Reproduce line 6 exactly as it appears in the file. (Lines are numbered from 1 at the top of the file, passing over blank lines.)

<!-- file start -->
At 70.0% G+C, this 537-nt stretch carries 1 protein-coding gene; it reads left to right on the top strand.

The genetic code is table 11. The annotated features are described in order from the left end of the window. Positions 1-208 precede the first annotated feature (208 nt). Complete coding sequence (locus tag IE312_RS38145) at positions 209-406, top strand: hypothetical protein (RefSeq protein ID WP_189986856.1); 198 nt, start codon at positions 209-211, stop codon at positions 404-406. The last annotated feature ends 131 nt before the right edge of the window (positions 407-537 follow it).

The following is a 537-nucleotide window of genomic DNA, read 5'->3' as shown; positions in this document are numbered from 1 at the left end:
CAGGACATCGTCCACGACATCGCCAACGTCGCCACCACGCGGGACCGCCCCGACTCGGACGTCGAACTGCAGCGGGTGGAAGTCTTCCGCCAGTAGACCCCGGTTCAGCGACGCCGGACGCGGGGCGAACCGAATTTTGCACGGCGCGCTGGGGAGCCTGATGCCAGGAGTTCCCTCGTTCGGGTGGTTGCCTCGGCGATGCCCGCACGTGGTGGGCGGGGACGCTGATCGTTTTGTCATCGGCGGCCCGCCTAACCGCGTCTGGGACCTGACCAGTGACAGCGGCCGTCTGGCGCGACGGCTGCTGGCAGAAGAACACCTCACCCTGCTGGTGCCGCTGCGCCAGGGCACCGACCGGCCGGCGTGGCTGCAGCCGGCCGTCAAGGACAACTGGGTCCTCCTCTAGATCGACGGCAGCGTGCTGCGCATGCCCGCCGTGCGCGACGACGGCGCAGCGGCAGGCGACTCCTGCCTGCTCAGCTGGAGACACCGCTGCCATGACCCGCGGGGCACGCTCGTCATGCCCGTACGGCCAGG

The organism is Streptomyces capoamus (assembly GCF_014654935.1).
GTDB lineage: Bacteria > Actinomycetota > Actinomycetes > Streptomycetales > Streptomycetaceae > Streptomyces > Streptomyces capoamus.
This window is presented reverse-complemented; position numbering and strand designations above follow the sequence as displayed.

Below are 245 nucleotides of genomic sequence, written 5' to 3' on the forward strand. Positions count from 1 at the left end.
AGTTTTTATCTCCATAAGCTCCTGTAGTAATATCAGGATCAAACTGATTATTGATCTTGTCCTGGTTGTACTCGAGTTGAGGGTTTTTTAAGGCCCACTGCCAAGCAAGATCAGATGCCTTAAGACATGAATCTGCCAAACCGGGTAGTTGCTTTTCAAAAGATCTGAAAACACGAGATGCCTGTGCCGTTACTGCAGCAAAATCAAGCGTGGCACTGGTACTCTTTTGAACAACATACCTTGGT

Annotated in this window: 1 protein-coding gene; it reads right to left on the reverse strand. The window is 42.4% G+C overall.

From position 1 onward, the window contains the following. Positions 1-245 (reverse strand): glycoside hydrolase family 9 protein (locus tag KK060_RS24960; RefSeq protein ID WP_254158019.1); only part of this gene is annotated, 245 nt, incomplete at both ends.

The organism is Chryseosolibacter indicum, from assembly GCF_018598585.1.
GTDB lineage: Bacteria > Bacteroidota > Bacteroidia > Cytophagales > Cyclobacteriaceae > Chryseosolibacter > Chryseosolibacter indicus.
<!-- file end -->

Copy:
GTDB lineage: Bacteria > Actinomycetota > Actinomycetes > Streptomycetales > Streptomycetaceae > Streptomyces > Streptomyces capoamus.